The movie ends on a note that I kind of love. The rest of the movie up to this point is a handsome, interesting story of life in the lower rungs of society, with a wide cast of people trying to get out, rest on their dreams, or simply give up depending on who they are. After the dramatic ending of the main action, with the landlord dead, the two women attached to him having fled, and Sutekichi under arrest, life just goes on. A drunken party erupts until there’s one more bit of tragedy that breaks it up, the film ending with a character looking into the camera and declaiming that it ruined their great party. I love it because firstly, the party itself seems fun and raucous. Secondly, the undercutting of the party with the tragic news is surprisingly effective at drawing the audience back from it. In addition, after so much death and destruction, why couldn’t they just find a fun way to find release? Why did it need to end?

Feeling very much like it comes from a Russian source, with depressing subject matter, long, character focused scenes, and a dirty setting, The Lower Depths seems to come from Kurosawa’s deep appreciation of Western and Russian literature. Intelligently transposing the action from late 19th century Russia to (supposedly) contemporary Japanese surroundings, it ends up feeling very much of Japan.

What’s interesting to me most is that, despite about three-quarters of the film taking place on a single set (the other quarter is mostly just outside), it never gets dull visually. Kurosawa, from his first film onward, has proven himself adept at finding aesthetically pleasing compositions, placing his actors on within frame with their surroundings in pleasing ways. That becomes harder to do when you have almost no set changes. Thinking of the relative lack of visual interest when Terry Gilliam tried something similar on The Zero Theorem to lesser effect, Kurosawa is able to effectively use beams, depth in the frame, and placement of his actors to keep the movie from feeling visually repetitive.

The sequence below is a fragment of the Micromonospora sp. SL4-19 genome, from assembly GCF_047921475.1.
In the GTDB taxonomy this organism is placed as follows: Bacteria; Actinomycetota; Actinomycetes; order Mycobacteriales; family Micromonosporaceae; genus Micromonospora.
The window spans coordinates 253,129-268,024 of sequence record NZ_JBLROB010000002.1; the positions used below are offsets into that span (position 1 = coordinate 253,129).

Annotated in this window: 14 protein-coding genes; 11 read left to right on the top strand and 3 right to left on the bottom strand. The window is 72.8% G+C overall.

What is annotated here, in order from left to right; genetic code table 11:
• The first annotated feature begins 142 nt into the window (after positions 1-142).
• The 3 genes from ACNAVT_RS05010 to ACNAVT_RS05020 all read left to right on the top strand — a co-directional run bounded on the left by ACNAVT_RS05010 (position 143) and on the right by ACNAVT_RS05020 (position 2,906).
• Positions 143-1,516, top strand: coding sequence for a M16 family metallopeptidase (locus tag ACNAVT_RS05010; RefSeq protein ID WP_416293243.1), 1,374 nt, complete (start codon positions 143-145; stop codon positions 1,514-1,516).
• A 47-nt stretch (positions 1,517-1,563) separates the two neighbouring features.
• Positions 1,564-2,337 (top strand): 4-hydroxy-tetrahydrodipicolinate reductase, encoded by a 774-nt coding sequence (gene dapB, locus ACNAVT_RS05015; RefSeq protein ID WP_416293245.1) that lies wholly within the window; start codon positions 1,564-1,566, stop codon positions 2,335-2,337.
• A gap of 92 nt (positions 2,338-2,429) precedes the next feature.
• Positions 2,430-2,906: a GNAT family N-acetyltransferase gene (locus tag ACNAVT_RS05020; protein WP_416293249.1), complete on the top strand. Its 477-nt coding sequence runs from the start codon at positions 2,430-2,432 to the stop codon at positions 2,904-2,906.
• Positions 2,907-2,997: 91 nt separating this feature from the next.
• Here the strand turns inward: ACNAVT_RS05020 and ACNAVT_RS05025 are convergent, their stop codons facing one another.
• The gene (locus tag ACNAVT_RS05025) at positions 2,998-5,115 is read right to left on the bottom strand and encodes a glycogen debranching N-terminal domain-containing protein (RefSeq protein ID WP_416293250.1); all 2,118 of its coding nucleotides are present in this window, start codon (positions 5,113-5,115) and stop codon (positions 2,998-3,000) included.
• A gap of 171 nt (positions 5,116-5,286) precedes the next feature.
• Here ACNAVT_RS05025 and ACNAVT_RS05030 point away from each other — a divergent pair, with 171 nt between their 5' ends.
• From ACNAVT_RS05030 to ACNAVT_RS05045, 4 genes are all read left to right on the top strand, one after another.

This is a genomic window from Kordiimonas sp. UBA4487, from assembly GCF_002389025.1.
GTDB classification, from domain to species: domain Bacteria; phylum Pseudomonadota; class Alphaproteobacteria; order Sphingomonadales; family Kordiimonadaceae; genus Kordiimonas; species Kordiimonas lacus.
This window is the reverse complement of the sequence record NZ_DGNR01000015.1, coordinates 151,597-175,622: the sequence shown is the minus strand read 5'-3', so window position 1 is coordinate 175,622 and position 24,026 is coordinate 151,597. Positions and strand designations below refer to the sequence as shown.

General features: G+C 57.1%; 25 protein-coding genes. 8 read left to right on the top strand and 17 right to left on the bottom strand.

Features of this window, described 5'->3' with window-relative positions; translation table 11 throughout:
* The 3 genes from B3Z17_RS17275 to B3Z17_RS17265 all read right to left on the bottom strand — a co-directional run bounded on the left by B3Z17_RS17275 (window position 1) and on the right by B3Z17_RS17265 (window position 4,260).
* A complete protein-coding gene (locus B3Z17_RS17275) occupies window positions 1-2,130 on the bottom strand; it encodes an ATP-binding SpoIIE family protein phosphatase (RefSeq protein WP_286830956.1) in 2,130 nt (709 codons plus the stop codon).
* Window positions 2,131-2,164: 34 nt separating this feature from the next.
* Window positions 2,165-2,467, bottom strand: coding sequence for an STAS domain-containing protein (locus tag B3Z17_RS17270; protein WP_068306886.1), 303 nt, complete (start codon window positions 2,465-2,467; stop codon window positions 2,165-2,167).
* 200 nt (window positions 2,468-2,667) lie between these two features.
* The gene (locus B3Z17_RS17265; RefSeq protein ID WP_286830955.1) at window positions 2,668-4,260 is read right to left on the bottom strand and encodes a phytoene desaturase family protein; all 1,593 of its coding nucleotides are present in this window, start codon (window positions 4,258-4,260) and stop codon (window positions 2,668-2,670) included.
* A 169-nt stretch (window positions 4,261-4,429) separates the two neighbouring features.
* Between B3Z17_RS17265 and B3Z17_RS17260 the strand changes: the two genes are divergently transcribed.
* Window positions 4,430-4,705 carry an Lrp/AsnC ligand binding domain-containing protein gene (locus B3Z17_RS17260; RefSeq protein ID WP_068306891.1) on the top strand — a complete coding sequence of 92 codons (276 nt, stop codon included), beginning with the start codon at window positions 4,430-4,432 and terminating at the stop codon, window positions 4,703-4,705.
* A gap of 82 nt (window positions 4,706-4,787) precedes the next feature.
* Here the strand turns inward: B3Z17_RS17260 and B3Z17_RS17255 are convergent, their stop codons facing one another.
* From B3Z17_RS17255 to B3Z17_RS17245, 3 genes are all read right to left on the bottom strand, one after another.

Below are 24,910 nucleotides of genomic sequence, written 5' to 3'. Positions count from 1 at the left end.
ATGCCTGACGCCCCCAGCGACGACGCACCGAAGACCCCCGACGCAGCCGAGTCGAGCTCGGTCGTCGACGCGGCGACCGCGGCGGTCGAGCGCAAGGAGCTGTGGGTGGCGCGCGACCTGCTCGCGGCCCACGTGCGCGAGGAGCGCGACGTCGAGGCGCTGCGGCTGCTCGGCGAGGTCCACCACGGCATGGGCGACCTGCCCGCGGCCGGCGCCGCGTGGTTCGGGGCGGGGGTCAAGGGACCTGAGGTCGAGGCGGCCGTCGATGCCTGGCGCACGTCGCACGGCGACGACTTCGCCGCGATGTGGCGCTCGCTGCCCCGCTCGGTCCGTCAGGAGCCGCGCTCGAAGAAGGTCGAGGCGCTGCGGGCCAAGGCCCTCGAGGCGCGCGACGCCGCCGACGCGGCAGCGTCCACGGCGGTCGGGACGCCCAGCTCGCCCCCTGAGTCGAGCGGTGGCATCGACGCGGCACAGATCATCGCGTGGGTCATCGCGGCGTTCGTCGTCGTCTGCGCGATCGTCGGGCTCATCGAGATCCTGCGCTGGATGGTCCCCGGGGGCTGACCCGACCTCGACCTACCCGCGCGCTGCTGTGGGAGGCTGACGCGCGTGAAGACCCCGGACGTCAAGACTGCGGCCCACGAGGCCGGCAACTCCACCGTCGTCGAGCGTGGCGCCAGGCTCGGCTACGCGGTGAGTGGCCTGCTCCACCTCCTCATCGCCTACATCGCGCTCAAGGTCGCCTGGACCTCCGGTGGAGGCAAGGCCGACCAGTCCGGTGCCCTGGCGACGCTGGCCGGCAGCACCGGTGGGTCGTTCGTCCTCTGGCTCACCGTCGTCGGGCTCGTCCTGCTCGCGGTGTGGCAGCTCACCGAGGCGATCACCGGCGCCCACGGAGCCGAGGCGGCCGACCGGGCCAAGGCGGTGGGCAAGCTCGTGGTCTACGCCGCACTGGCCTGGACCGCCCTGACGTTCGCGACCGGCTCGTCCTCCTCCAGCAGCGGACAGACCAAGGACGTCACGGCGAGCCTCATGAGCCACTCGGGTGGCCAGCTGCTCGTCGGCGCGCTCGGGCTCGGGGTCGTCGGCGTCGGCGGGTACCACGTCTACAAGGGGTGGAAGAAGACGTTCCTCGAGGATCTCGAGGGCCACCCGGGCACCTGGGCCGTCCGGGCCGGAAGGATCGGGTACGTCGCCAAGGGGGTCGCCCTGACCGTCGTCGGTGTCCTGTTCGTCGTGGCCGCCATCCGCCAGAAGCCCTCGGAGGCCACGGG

Acting is great all around, a result of Kurosawa taking sixty filming days and using multiple cameras at once. It’s an ensemble piece, though, so it’s hard for any one actor to really stand out other than Mifune. As Orson Welles said of him, “his movie performances would register in the back row of the Kabuki.” (I think this was praise.) The rest of the cast is very good, of course. This is really an actor’s showcase first and foremost, and there’s never a false moment from any of them. I especially liked Hidari as Kahei, particularly because I mostly just know him as the most pathetic of the peasants from Seven Samurai.

The film as a whole is handsome and interesting, though I never quite found it involving emotionally. It’s an experiment, similar to Hitchcock’s other film Lifeboat, in trying to recreate the theatrical experience in a cinema, and I think it’s a reasonable success at that.

Rating: 3/4

6 thoughts on “The Lower Depths”

  1. Another one of Kurosawa’s great works that takes from non-Japanese sources and translates it into a very Japanese story. This almost works better, in that limited purpose, than Throne of Blood. Japan has always been a wide layer of misery with a very high, narrow peak of nobles ruling over the masses. But most Japanese literature focuses on the nobles and samurai, there are few accounts of the lives of the downtrodden or ‘average’ Japanese peasants.

    This is great.

    I feel like it has the theme of hope and illusion. People are happier with their illusions…but reality WILL come in in the end. Literally, in this case.

    Liked by 1 person

    1. Coming up with a grand unified theory of Kurosawa is going to be a bit more challenging than most because so few of his characters have that sort of on-the-nose dialogue about what the movie is about.

      Dreams of the stray dogs is what I’m drilling it down to, and The Lower Depths fits perfectly into that. It’s also really interesting considering that Kurosawa was born into the samurai class, or whatever remained of it by his birth, creating an interesting distinction with his recurring choice of subjects.

      Liked by 1 person